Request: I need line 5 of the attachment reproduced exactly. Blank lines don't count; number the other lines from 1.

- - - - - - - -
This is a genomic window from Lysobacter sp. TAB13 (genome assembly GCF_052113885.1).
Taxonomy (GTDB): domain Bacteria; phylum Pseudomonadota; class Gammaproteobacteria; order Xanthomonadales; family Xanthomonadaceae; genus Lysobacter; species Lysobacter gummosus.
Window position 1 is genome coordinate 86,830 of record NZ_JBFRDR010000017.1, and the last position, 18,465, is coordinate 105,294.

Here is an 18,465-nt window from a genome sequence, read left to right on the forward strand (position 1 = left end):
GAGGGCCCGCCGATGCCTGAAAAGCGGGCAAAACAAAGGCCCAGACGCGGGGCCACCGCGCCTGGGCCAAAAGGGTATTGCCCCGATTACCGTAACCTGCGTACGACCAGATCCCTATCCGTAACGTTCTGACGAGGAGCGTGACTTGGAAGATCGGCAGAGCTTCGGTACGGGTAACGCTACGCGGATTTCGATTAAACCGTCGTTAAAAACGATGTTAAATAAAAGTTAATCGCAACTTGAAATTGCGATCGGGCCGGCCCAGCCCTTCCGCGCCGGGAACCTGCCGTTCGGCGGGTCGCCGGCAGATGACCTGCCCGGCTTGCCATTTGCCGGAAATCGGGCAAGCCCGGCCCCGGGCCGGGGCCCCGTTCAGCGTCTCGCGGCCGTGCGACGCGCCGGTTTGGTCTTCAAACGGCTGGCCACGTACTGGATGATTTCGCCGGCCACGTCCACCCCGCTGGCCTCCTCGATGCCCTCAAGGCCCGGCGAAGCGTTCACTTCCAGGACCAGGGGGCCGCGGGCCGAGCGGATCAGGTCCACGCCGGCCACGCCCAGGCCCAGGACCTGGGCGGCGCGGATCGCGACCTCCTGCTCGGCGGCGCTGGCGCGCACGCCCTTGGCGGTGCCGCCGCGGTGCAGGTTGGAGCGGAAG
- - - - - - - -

GAGGGCCCGCCGATGCCTGAAAAGCGGGCAAAACAAAGGCCCAGACGCGGGGCCACCGCGCCTGGGCCAAAAGGGTATTGCCCCGATTACCGTAACCTGCGTACGACCAGATCCCTATCCGTAACGTTCTGACGAGGAGCGTGACTTGGAAGATCGGCAGAGCTTCGGTACGGGTAACGCTACGCGGATTTCGATTAAACCGTCGTTAAAAACGATGTTAAATAAAAGTTAATCGCAACTTGAAATTGCGATCGGGCCGGCCCAGCCCTTCCGCGCCGGGAACCTGCCGTTCGGCGGGTCGCCGGCAGATGACCTGCCCGGCTTGCCATTTGCCGGAAATCGGGCAAGCCCGGCCCCGGGCCGGGGCCCCGTTCAGCGTCTCGCGGCCGTGCGACGCGCCGGTTTGGTCTTCAAACGGCTGGCCACGTACTGGATGATTTCGCCGGCCACGTCCACCCCGCTGGCCTCCTCGATGCCCTCAAGGCCCGGCGAAGCGTTCACTTCCAGGACCAGGGGGCCGCGGGCCGAGCGGATCAGGTCCACGCCGGCCACGCCCAGGCCCAGGACCTGGGCGGCGCGGATCGCGACCTCCTGCTCGGCGGCGCTGGCGCGCACGCCCTTGGCGGTGCCGCCGCGGTGCAGGTTGGAGCGGAAG